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Photo by Esther Lin for Showtime

Of the two men in the main event, Marcos Maidana has everything to gain and nothing to lose. He has an opportunity to shock the world, and etch his name in history the way Buster Douglas and Boise State have before. He is a formidable underdog, but it would be foolish to underestimate him.

Floyd Mayweather is foolish in many respects, but inside the ring, he is the sage of his pugilistic generation. There are many faults one can find with Floyd, chief among them his sordid relationship with domestic violence, but one cannot accuse him of taking his profession lightly.

These are the last days of big-time boxing, and they will happen on Showtime and at the MGM Grand. Floyd Mayweather will be the star, and in truth, the opponent hardly matters. Maidana has a puncher’s chance, but only that. If this fight goes the full 12 rounds, or Maidana fails to connect on the perfect overhand right, expect fans to cash in those Mayweather betting slips, which pay a paltry 7 to 1.

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Floyd Mayweather Makes It Look Easy Against Robert Guerrero

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Photo by Tom Casino for Showtime

by Gautham Nagesh

Welterweight Floyd “Money” Mayweather cemented his status as boxing’s pound-for-pound king by picking apart Robert “The Ghost” Guerrero on Showtime Pay Per View in Las Vegas on Saturday night.

Floyd looked supremely comfortable against the overmatched Guerrero, who becomes the 44th notch on Mayweather’s unblemished record. Mayweather was landing his straight right hand from the outset, and made Guerrero look foolish at points. Guerrero’s heart and effort can’t be questioned, but he was simply not on the same level as the superlative Mayweather, who somehow impressed despite being the heavy favorite.

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Claressa Shields & Tiara Brown Win Titles At Nationals

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Marlen Esparza. Photos by Raquel Ruiz.

by Sarah Deming

SPOKANE, Wash.—“Grandfather Creator, it makes us happy and it lifts our hearts to see these young warriors.”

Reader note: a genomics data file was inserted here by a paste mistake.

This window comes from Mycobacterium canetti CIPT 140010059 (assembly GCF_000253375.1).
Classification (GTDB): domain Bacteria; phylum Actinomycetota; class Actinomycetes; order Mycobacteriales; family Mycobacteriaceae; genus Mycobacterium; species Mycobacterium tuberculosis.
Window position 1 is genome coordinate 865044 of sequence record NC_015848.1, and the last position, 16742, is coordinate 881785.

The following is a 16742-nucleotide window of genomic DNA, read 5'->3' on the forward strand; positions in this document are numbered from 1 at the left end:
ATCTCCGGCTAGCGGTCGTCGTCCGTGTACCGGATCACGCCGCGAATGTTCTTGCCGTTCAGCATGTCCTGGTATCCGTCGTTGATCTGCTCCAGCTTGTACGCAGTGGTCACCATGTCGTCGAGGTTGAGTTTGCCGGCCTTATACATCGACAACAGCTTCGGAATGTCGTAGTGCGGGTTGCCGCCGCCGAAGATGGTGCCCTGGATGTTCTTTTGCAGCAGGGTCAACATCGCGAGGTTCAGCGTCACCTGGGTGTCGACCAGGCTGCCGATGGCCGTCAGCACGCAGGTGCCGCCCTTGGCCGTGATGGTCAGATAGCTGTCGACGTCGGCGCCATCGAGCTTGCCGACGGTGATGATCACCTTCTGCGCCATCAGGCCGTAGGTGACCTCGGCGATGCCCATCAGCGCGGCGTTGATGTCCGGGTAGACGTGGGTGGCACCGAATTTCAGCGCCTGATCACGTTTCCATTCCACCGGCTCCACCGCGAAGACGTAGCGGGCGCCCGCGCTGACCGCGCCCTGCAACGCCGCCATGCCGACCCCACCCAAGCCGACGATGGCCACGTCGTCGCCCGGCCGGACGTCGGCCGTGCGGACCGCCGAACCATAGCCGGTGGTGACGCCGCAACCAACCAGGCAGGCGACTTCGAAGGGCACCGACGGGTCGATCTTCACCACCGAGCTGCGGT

The Kalispel Elder’s blessing set the right tone for the last session of the 2014 USA Boxing National Championships. These young warriors do indeed lift our hearts, even though we get a little tired by tournament’s end. All the late nights in the disco were probably not the best idea, but it is hard to resist dancing with Raquel Ruiz.

Olympic bronze medalist Marlen Esparza wasn’t worried about her flyweight final against fellow Texan Virginia Fuchs.

“Ginny can’t handle upper body movement,” said Esparza. “All you have to do is break from the waist.”

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Franchon Crews (left) and Claressa Shields (right)

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R.I.P. Omar Henry 1987-2013

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by Gautham Nagesh

Junior middleweight prospect Omar Henry passed away Friday in Chicago from gall bladder cancer. He was 25.

Born in Chicago and raised in Houston, Henry was a decorated amateur with a promising future in the 154-lb weight class. Henry boasted a record of 12-0-1 with 9 KOs and was slated to be the headliner on ShoBox last November, when his illness was first discovered. He posted a message to his Facebook account on January 9th expressing his hope that he would live to see his 26th birthday on February 8th.

"To all my friends and loyal fans I want to inform you all that I am fighting the fight of my life against a disease known as gallbladder cancer," Henry posted to Facebook on Sunday. "While I’m in this current state I am fighting with my family by my side and I will not go down for the count."

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Dusty Harrison vs Michael Balasi March 7 on ESPN